Why go back to school for an MBA?

To learn the things I never would have learned on my own, or it would have taken me a very long time to learn them. What I came away with was a deeper understanding of the importance of relationships and helping each other along the way. Before school, my perspective was that of a journalist. To have a shot at building a great business, I had to adjust how I viewed the world. I had to learn how to be a great partner to our advertisers and to the brands that support us while staying true to our original vision.

What makes you a good entrepreneur?

I think I always had entrepreneurial tendencies. I had a punk rock band when I was younger, and we were selling CDs door to door until I paid off the cost of the digital recorder I used to produce the album. I guess I had entrepreneurial instincts and ambitions from a young age.

Resilience is really important. If you believe in yourself and the people around you enough then you can begin to will things to happen. Entrepreneurship requires the relentless pursuit of an idea even if it’s challenging and even if you get turned down time and again. My mom has a saying she impressed upon me: Energy and persistence conquers all.

What inspires you?

Being outdoors and active and surfing in beautiful places lends itself to all the clichéd inspirational things you might imagine. I get a lot of energy from great people. Being around positive, driven people who are making things happen while enjoying themselves along the way is always inspiring.

Of the many hats you wear, which do you enjoy most and why?

I enjoy being able to participate in all elements of the business. It’s really fun. Today I was working on a feature and helping edit a video and coordinating an ad buy and forecasting our budget—all in the same day. Oh, and interviewing to hire. Sometimes it’s overwhelming and confusing and I’m sure I could benefit from giving some of these hats away. But I do enjoy the whole mix, rather than getting bogged down in the minutiae of one particular job. I probably gravitate more toward the creative and storytelling elements of what we’re doing, although it would be hard to go back to doing only that.

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Elizabeth Amini

Social entrepreneur and adjunct professor at the Lloyd Greif Center for Entrepreneurial Studies, USC Marshall School of Business was born in 2008 after Elizabeth Amini MBA ‘08 and her friend (and Atari founder) Nolan Bushnell were joking around about the volume of useless knowledge that video games embed in a user’s brain. The company offers online memory and focus games for people 35 and older. Amini, 43, who teaches business with an emphasis on social entrepreneurship, donates 20 percent of the company’s pre-tax profits to global charities helping people and animals.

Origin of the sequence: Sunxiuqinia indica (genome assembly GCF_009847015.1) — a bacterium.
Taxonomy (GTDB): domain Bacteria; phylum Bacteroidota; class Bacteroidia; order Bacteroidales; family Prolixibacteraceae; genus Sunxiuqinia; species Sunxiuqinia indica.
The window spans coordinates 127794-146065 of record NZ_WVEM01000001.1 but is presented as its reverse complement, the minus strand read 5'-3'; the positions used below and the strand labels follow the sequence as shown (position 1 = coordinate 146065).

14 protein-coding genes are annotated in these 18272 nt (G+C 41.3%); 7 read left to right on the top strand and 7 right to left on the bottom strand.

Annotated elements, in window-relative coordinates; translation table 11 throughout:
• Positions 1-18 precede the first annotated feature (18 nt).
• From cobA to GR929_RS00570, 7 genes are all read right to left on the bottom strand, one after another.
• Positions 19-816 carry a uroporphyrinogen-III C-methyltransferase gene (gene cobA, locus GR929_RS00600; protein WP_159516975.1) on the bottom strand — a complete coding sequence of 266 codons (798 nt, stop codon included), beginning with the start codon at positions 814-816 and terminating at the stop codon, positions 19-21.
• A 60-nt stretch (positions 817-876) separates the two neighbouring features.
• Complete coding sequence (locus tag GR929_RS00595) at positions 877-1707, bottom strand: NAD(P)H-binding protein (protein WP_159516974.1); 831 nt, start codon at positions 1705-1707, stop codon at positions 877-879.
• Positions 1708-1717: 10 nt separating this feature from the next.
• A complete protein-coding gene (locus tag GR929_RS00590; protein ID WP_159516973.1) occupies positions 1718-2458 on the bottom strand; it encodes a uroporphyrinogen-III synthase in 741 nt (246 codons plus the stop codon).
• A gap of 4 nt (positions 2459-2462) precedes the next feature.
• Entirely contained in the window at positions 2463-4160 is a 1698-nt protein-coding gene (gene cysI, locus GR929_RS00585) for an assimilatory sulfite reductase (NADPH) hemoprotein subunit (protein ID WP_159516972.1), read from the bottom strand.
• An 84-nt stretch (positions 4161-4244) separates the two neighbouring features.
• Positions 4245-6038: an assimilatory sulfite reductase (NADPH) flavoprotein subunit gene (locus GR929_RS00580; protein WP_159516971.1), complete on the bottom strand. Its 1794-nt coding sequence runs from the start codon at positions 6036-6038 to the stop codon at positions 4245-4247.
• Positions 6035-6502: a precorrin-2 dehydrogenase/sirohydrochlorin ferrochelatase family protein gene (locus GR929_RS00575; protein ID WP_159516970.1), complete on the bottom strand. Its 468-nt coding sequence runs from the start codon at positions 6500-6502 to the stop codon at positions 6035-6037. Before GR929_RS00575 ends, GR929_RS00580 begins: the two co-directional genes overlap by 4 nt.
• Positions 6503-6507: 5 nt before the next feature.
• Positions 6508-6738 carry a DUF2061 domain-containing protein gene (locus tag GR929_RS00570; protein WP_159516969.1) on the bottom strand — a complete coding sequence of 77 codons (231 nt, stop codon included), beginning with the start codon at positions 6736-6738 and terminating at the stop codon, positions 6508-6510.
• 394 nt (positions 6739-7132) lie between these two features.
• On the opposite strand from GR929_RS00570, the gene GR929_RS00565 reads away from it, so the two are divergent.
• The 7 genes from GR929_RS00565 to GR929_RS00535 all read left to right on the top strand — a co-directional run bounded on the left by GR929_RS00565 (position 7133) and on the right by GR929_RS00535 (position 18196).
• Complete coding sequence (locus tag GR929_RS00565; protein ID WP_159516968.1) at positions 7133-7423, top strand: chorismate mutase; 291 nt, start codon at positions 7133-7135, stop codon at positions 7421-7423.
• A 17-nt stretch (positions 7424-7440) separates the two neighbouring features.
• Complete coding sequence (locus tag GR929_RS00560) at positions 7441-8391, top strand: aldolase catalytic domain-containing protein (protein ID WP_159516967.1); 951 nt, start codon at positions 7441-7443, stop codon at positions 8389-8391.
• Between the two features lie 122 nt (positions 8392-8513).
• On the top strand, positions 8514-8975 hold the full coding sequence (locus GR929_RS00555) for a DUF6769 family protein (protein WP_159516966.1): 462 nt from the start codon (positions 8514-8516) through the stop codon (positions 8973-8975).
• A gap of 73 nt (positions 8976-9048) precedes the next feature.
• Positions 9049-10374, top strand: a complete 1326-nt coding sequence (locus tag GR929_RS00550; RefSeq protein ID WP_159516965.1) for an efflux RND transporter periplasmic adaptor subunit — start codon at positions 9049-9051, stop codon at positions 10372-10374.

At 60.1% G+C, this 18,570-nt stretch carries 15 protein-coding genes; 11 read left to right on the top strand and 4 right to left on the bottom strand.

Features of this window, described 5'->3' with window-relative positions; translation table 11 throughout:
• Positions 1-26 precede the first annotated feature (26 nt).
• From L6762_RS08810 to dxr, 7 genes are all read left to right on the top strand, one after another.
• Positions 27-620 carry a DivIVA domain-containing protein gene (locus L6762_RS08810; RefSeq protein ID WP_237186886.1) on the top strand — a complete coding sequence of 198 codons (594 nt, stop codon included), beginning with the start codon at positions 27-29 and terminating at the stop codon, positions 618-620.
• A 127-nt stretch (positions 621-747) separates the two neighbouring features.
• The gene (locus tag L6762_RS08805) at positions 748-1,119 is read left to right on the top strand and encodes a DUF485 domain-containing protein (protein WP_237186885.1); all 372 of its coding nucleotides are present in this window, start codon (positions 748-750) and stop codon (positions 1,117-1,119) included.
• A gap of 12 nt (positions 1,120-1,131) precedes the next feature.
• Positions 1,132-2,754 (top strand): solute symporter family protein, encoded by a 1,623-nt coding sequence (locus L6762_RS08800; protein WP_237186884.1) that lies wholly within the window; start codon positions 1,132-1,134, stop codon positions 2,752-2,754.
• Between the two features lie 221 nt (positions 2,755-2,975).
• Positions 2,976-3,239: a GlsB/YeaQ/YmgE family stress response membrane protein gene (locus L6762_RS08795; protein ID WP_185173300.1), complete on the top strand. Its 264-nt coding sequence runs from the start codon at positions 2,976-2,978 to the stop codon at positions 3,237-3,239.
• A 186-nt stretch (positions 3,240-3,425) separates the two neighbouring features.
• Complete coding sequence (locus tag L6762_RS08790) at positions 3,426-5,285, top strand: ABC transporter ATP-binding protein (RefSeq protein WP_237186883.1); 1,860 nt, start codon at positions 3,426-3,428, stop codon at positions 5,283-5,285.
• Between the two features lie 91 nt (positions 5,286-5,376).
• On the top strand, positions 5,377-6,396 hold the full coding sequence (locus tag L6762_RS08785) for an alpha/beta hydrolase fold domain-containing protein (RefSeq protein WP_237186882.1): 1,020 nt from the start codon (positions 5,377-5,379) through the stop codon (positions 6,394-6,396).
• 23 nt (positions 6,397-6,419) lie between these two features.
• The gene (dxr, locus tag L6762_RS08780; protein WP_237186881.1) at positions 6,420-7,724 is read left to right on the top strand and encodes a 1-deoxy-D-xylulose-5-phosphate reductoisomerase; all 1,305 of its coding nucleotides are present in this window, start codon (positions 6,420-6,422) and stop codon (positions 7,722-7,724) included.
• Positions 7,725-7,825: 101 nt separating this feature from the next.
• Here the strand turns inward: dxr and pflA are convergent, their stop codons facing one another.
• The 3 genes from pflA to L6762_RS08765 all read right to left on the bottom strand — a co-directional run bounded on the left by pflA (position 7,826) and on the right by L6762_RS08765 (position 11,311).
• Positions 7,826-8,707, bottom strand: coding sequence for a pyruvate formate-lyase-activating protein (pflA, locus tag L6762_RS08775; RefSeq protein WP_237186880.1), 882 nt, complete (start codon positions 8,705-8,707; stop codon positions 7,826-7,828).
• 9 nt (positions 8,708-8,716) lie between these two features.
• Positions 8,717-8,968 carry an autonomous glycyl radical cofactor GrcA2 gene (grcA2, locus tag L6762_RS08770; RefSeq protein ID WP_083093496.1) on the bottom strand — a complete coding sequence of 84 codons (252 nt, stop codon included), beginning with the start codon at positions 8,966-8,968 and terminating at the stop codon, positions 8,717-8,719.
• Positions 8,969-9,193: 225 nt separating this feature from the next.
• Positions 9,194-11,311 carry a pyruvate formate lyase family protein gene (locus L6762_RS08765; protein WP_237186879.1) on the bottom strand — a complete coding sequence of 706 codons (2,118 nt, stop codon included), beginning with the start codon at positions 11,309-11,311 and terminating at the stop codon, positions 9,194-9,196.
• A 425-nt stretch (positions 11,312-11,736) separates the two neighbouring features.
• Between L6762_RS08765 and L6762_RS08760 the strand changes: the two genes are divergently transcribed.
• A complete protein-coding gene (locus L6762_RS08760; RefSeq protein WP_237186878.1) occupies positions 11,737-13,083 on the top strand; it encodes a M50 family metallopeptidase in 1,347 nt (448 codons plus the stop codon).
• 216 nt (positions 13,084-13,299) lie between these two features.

Why create your startup?

Nolan and I had a lightbulb go off when we began to wonder whether video games could improve memory. My background is in cognitive science [Amini holds a bachelor’s in the subject from Occidental College], so I already knew that brain-training exercises could possibly work, but they tended to be boring. He said he could make anything fun. We immediately started researching the science side of it because we didn’t know if it was even possible. We put together a science advisory team and reviewed 17,000 medical studies about the brain. We discovered the short answer is, yes, it’s possible. We focus now on what can actually improve real life.

What makes you a good entrepreneur?

Persistence. In my case, it comes from early childhood experiences. I was really bad at sports, but all the schools I went to required team sports every term. When you keep striking out over and over again, you get used to failing and it doesn’t bother you as much. I weaseled my way out of winter sports by helping manage the boys’ ice hockey team, so even my earliest management skills came from trying to escape sports. It’s a bit embarrassing but true.

How do you generate new ideas?

The ideas come from wanting to improve the world and asking people what problems they’re trying to solve. I happened to meet the director of the outpatient neurorehabilitation program at Rancho Los Amigos National Rehabilitation Center. Like most neurorehabilitation hospitals at the time, they weren’t using computerized brain games and were still using dominoes and basic games to re-train the brains of patients who have had a stroke or traumatic brain injury. The director wanted to know why we weren’t working with these patients. When I told him we didn’t have any data in that area, he pushed us to use our technology with his patients. We let Rancho Los Amigos use our technology for a few months and the patients were so engaged. We were chosen as part of the National Science Foundation’s Zap! and CADRE innovation programs, and were advised to stop working on the project and instead start calling medical directors for input. That was key. We would have wasted time and money running in the wrong direction. Now Keck School of Medicine of USC is working with us to put together a better program, then a clinical trial. We’re at the beginning of a revolution in the way medical science treats brain injuries. That’s really exciting.